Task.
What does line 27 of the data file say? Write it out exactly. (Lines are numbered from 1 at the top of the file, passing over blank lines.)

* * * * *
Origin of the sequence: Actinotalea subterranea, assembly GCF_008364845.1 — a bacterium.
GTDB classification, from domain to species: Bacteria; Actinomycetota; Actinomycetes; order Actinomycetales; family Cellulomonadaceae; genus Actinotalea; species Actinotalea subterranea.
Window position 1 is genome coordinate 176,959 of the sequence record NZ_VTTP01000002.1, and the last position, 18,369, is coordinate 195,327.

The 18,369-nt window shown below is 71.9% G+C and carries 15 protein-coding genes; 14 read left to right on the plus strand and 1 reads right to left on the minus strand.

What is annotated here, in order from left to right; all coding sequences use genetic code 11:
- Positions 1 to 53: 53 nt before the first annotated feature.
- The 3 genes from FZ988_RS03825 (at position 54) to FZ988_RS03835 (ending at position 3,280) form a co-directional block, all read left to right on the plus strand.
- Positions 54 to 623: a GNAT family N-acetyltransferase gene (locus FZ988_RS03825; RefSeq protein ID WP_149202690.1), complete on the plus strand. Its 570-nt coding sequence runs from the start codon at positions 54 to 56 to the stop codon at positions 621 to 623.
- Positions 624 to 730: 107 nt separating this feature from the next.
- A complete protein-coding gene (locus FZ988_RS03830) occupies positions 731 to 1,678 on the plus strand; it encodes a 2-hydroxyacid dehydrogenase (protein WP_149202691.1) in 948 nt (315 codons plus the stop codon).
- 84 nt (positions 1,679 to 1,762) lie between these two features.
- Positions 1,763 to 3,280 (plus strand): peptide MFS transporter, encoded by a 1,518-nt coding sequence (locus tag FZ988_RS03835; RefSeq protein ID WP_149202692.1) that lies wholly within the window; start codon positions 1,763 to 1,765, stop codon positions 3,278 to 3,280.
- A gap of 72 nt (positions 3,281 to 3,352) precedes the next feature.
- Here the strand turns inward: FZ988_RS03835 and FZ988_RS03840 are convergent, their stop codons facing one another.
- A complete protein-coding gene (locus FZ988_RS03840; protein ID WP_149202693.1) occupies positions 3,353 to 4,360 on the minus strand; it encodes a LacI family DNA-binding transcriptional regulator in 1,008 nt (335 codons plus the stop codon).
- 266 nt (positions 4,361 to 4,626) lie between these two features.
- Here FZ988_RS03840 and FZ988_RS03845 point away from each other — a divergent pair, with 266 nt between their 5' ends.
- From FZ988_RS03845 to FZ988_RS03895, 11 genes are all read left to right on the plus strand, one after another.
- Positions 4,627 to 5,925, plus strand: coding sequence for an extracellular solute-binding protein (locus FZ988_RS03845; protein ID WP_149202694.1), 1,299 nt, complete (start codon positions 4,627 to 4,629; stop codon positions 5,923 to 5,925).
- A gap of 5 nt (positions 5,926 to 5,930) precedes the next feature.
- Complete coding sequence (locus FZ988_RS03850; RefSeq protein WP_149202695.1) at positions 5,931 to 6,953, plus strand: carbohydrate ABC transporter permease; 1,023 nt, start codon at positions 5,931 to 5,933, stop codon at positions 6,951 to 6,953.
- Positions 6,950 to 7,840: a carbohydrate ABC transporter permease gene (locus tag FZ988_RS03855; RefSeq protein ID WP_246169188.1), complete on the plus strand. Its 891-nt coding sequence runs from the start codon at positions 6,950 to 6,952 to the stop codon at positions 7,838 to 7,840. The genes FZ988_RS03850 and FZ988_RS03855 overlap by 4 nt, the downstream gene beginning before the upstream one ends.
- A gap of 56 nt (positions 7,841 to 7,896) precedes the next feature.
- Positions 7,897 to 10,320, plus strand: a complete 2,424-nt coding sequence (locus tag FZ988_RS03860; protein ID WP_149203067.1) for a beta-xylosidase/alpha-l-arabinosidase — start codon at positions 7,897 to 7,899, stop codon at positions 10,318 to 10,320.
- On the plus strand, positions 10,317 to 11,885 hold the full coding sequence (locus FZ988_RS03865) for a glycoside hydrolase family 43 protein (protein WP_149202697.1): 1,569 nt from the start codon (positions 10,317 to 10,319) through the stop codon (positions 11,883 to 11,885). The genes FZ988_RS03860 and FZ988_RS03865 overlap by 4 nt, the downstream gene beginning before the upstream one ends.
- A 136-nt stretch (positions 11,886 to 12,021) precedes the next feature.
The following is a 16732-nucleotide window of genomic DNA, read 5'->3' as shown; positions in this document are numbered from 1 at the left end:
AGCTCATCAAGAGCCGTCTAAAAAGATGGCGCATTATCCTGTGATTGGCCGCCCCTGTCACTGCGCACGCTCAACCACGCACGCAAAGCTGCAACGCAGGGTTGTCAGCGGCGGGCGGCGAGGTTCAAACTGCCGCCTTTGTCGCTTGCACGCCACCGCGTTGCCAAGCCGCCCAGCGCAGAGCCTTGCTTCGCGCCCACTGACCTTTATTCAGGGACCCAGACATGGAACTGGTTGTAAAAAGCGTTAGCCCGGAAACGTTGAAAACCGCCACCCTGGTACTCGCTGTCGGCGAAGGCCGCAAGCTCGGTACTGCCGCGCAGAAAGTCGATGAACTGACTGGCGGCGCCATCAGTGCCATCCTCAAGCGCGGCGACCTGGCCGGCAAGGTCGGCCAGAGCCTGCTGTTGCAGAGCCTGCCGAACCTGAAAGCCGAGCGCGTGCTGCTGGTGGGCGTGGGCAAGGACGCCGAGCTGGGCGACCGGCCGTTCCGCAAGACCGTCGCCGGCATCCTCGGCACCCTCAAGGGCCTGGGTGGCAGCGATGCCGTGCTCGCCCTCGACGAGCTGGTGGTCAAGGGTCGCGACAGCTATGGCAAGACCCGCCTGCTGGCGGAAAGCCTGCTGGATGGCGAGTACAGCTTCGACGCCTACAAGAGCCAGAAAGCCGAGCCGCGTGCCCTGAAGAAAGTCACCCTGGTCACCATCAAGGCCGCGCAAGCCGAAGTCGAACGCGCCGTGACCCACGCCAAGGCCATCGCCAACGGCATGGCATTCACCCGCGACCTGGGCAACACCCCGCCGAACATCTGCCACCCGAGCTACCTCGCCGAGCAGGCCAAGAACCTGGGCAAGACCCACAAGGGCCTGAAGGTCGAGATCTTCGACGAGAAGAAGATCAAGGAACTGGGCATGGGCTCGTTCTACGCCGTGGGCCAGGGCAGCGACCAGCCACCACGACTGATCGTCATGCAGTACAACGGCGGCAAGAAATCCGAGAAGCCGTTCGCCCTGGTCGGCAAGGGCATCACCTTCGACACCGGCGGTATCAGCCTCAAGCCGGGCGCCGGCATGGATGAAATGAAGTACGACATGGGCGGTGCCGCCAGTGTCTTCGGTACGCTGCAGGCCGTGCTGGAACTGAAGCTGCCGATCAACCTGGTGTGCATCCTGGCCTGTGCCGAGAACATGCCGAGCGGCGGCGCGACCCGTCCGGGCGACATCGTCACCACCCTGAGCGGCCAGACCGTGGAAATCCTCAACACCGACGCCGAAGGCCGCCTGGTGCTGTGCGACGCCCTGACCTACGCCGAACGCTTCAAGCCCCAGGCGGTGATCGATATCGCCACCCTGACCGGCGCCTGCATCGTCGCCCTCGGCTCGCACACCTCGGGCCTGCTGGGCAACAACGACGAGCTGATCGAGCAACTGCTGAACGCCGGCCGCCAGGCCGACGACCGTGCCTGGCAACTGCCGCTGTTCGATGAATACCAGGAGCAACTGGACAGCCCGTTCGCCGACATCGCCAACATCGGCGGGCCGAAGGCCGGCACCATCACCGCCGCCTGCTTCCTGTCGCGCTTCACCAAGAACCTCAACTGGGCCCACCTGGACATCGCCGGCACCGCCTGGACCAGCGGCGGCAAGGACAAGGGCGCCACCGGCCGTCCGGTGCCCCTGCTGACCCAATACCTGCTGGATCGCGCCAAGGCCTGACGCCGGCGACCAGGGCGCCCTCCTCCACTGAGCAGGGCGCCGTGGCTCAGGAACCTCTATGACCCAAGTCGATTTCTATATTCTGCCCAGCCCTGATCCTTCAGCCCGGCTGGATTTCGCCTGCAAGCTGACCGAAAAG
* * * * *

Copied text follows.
The following is a 16732-nucleotide window of genomic DNA, read 5'->3' as shown; positions in this document are numbered from 1 at the left end: